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For their own good
Fifty years ago, they were screwed-up kids sent to the Florida School for Boys to be straightened out. But now they are screwed-up men, scarred by the whippings they endured. Read the story and see a video and portrait gallery.
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Today's Letters: Aripeka's best features in danger
By LETTERS TO THE LETTERS
Published October 10, 2007
Honorable mention to Pasco's best locales Oct. 7 C.T. Bowen column
It was with mixed emotions I read this column. Of course, I agree that Aripeka should be No. 1 on the list for great places to live. From the first moment I saw this town, I knew this was the place to call home. The qualities you mentioned are all the ones the residents of Aripeka value also: natural beauty, great fishing, wildlife sightings, and a close-knit community of neighbors. Aripeka also has the "inconvenience" you mentioned for San Antonio. Most of the town has no street delivery of mail, so we go to the post office to collect our mail and we always bump into someone for a chat. You really get to know your neighbors.
But I want you - and everyone who reads your paper - to know that all the reasons that you chose Aripeka are in danger of being lost.
Last week an application for a Development of Regional Impact, DRI, was filed for the land on the south side of Aripeka. This DRI, submitted by Sunwest Harbourtowne Resort Development, is asking for 2,500 residential units, a hotel, golf course and marina. As it is proposed, it will irrevocably alter Aripeka and the qualities you value enough to write about.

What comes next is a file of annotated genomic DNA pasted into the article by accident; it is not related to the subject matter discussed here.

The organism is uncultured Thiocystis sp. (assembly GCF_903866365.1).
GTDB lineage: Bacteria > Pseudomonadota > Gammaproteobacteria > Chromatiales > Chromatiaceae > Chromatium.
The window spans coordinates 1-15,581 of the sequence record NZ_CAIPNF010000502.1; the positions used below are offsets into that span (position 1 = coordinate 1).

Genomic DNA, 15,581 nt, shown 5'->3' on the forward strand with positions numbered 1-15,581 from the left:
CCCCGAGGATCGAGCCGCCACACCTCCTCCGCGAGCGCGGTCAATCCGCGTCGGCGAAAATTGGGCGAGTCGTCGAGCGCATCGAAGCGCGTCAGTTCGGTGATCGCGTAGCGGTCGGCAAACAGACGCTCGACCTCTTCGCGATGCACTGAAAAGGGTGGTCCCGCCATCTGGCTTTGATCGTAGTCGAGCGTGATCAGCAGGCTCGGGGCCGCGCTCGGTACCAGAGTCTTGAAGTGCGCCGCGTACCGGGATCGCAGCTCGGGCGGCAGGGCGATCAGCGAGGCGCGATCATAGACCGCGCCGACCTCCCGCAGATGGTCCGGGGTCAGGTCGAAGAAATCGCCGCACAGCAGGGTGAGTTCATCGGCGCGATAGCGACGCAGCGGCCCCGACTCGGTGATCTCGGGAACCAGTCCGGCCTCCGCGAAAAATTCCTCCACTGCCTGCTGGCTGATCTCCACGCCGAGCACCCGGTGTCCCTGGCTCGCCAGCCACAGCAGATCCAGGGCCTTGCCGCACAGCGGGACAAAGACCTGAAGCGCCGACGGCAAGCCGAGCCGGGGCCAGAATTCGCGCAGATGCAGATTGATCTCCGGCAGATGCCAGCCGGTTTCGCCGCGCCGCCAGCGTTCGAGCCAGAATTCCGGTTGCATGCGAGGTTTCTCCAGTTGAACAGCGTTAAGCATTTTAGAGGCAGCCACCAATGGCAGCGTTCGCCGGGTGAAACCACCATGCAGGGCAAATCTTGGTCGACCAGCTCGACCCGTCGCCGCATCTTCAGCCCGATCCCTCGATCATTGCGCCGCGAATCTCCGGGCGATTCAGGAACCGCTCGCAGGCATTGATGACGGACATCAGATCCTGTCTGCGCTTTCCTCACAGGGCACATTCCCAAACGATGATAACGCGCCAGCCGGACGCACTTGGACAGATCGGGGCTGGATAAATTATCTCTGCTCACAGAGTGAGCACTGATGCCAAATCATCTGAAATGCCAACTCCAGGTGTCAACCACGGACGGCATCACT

This is not just another case of NIMBY - not in my backyard. This is not just a case of preserving a cherished lifestyle for residents of Aripeka. This is also a case of a private developer threatening to shrink Florida's few remaining environmentally sensitive areas.
This development, as proposed, will displace core black bear habitat and jeopardize other imperiled wildlife populations. It will also, through proposed dredging, displace protected sea grass beds, creating problems for the region's fisheries and water quality. The majority of the site is within the "high velocity zone" and coastal high hazard zone, subject to risk from hurricanes and coastal flooding, and is dotted with sinkholes.
We are outraged that the beauty of Aripeka with its unique, natural environment and lifestyle will be pitted against the potential destruction that this development will cause.
Leslie Neumann, Aripeka
New Port Inn is nice place to live
Recently there have been several negative reports on employees and staff of the New Port Inn, in New Port Richey. I have been a resident here for 11/2 years. I've had the luck to meet many friends, staff and residents. We truly care about each other, and what's been happening is so sad. Some of the nicest people employed here have been pushed to the wall and finally said enough.
So as I watch all that's happening, I can't help but wonder. This is my home now, along with my adopted family. It is a very pleasant place to live and right now our future is in question. I have lived in about five assisted living facilities since I had a stroke, and would rate this as the best. Residents and staff are friendly, it's quiet here, and all of this makes for a very pleasant place to live.
I am writing this to give a resident's opinion because I see the real New Port Inn. I am sure there are others with different feelings. I have told people here that it's impossible to satisfy 126 very different people.
LuAnn Simmons, New Port Richey
Just trying to sell a now-safe home
I am the victim of the Florida limestone foundation/water movement and damage to my home. I am not complaining as our home was fixed at great cost to Safeco Insurance Co., but I need help in clarifying what actually occurs when the sinkhole collapse provision of your homeowner's policy is used. It is not necessarily a large hole with water and your house falling into the hole, but movement of the earth.
The following is the exact description of the provision in our policy:
"We insure for direct physical loss to property described in Section 1 - Property coverages caused by: